Gaming & Technology

'Uncharted 3' has minor faults but is awesome anyway

In Uncharted 3: Drake's Deception, Nathan Drake searches for a fabled long-lost city.
In Uncharted 3: Drake's Deception, Nathan Drake searches for a fabled long-lost city. Photo courtesy Games Press

The Uncharted series is well-known for its over-the-top, awe-inspiring moments — moments that make you want to lay down your controller for a minute and reflect on how awesome and immersing video games have become.

In Uncharted: Drake's Fortune, this happened when I came across an enormous, rusting World War II-era submarine that had been washed up on a jungle mountainside by a tsunami decades ago. In Uncharted 2: Among Thieves, it was when I had to climb and jump my way along a moving train to rescue my friend, fighting an entire army along the way.

In Uncharted 3: Drake's Deception, which hit stores this month, it happened during a less grandiose scene. While chasing a pirate through a ship graveyard, it began to rain. Video games have done rain before, but while the rain comes down in Uncharted 3, the sunlight is still shining. Each raindrop looks like a tiny crystal falling from the sky against the bright backdrop.

You have probably seen it in real life — when a rogue rain cloud drops its load in the middle of a sunny day. There is something indescribably eerie about it.

Naughty Dog, developers of the Uncharted series, managed to capture that feeling perfectly, once again flaunting an eye for detail and realism unparalleled in the game development community.

Of course, things get a little less real and a little more action-packed after that. Following the rain, as the sky grows darker and darker, you're swept off your feet by a tsunami. Unphased by nearly drowning, you then fight your way through an enormous yacht before blowing a hole in it and fighting your way back out as it sinks sideways into the ocean.

This back and forth is what the Uncharted series does best. Huge, explosive sets straight out of a big-budget action movie are pockmarked by elements of realism, such as a character placing his hand against a wall to steady himself or swatting bugs from his face.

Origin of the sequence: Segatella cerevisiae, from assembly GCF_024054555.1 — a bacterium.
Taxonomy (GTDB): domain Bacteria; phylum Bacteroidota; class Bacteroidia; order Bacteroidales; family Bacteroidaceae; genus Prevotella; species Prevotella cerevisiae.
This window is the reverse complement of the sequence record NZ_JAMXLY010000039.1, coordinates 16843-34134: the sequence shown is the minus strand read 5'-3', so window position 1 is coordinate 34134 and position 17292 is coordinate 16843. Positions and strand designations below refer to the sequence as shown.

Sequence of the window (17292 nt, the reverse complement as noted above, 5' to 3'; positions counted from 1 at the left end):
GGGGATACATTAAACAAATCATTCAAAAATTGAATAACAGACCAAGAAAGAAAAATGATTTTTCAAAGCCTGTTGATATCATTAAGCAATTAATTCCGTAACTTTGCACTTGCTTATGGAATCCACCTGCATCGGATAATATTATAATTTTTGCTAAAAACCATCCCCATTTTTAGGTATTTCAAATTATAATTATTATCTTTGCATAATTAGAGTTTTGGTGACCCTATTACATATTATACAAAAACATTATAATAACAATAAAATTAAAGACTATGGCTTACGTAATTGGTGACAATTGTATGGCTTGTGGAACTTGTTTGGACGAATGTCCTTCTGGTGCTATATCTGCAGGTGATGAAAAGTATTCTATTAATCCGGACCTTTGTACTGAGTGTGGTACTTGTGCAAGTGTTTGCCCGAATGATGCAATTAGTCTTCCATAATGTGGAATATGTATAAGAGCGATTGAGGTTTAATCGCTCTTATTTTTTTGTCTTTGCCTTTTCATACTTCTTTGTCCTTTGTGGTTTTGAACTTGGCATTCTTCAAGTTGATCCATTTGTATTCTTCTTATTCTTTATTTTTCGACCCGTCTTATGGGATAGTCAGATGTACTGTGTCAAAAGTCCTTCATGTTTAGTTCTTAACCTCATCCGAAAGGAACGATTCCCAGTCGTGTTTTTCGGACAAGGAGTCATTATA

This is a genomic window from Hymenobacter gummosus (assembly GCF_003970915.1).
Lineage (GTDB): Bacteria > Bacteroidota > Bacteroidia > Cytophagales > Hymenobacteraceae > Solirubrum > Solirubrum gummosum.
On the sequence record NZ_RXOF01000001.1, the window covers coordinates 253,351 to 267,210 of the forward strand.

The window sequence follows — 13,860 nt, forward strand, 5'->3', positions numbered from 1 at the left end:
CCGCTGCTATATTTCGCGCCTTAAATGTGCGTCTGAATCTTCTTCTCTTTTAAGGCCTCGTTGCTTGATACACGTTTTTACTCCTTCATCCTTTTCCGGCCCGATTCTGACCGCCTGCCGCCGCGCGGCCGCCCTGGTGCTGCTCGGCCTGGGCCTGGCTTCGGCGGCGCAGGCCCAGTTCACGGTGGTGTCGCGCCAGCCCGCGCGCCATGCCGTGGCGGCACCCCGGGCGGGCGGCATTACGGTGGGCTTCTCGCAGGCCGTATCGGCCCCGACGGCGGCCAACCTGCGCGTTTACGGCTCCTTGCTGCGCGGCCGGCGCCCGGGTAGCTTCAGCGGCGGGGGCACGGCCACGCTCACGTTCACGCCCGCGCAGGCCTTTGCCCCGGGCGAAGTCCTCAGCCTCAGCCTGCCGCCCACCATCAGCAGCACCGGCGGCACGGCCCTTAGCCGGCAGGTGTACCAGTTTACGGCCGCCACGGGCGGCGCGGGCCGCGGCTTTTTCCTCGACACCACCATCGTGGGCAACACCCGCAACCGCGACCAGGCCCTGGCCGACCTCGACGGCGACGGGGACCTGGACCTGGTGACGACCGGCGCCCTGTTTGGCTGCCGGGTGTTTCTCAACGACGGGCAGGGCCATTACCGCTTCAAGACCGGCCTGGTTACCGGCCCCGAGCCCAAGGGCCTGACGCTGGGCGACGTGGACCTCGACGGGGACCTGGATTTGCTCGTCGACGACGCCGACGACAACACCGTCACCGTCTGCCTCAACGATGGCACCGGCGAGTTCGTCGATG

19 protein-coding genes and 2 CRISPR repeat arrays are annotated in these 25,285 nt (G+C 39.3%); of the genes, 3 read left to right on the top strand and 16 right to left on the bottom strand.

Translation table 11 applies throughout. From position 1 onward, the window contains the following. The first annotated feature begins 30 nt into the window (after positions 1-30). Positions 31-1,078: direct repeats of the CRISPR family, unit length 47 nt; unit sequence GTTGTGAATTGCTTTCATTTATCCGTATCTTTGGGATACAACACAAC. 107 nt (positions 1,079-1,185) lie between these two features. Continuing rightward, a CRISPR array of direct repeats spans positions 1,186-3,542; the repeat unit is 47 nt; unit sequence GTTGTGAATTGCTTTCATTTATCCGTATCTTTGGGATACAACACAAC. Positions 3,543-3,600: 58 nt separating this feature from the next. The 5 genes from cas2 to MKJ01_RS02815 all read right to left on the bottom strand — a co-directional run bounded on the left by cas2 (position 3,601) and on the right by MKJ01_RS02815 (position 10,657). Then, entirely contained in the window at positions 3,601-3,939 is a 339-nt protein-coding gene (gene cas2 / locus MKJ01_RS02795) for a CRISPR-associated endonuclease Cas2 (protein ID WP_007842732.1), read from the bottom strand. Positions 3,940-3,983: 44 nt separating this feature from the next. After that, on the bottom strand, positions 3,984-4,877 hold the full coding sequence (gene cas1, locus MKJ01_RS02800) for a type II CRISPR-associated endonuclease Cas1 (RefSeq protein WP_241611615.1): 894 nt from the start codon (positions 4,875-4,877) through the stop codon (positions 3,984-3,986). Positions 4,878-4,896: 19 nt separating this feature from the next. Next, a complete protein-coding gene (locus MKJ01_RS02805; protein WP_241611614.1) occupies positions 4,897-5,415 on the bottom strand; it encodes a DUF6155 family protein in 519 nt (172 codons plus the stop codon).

Uncharted 3 does realism better than any game in the series, and that, unfortunately, extends to its storytelling.

Drake's Deception tells the most believable story in the series. In the previous games, you always had to fight some difficult, supernatural force. Not so in Uncharted 3, and I feel like the game lags its predecessors somewhat for that reason — I always liked it when, after fighting hundreds of pirates or mercenaries, you suddenly found yourself face-to-face with zombies or super-strong holy guardians.

In Uncharted 3, you still play as Nathan Drake, the everyday hero of the previous two games. Your goal is to unravel the mystery of the fabled Iram of the Pillars, a brass city long lost in the Rub' al Khali desert.

While the graphics, puzzles and character animations are a step up from previous games, the storytelling as you search for the lost city is not quite as solid as the first Uncharted entries. The game doesn't do quite enough to explain the motivations of its characters and certain plot points this time around.

Why is Drake so bullheaded when every historical clue he tracks down tells him to call off his search for the city? What does the villainess want to do with a box of what might be demons dredged from the bottom of a lake? Are Drake and Elena — Drake's on-again, off-again love interest throughout the series — married?

I love nothing more in a video game than to be told a good story, and while Uncharted 3's story is slightly more fractured than prequels, it's still pretty great thanks to the lovable and relatable cast.

I imagine that if I never played Uncharted 2 — my favorite game of all time — I'd have no complaints about this one. But because I have, it's easier to see the game's minor faults.

That is, unless we're talking about multiplayer.

In Uncharted 2, multiplayer was fun, but it seemed tacked-on to add a little bit of replay value to the game. In Uncharted 3, competitive multiplayer has come into its own, offering the player a suite of customization options and gameplay as fast-paced and addictive as Call of Duty.

You can play as every major character from the campaign as you battle foes online, or you can create your own character from scratch. (Personally, I prefer to play as Elena. Nothing beats hearing a sweet, little blonde yell, "Take it!" as she punches some dude in the face and steals his rocket launcher.)

You also can play a cooperative story mode, but I haven't tried this because my regular gaming companions have not bought Uncharted 3 — they can't afford it on top of all the other blockbuster releases coming out this season.

In the face of a glut of winter blockbusters, I urge PlayStation 3 owners to give Uncharted 3 a chance. The game is nearly as good as its prequels, which makes it better than 99 percent of the games on the market. When you add improved multiplayer into the mix, the overall package is an unparalleled value.

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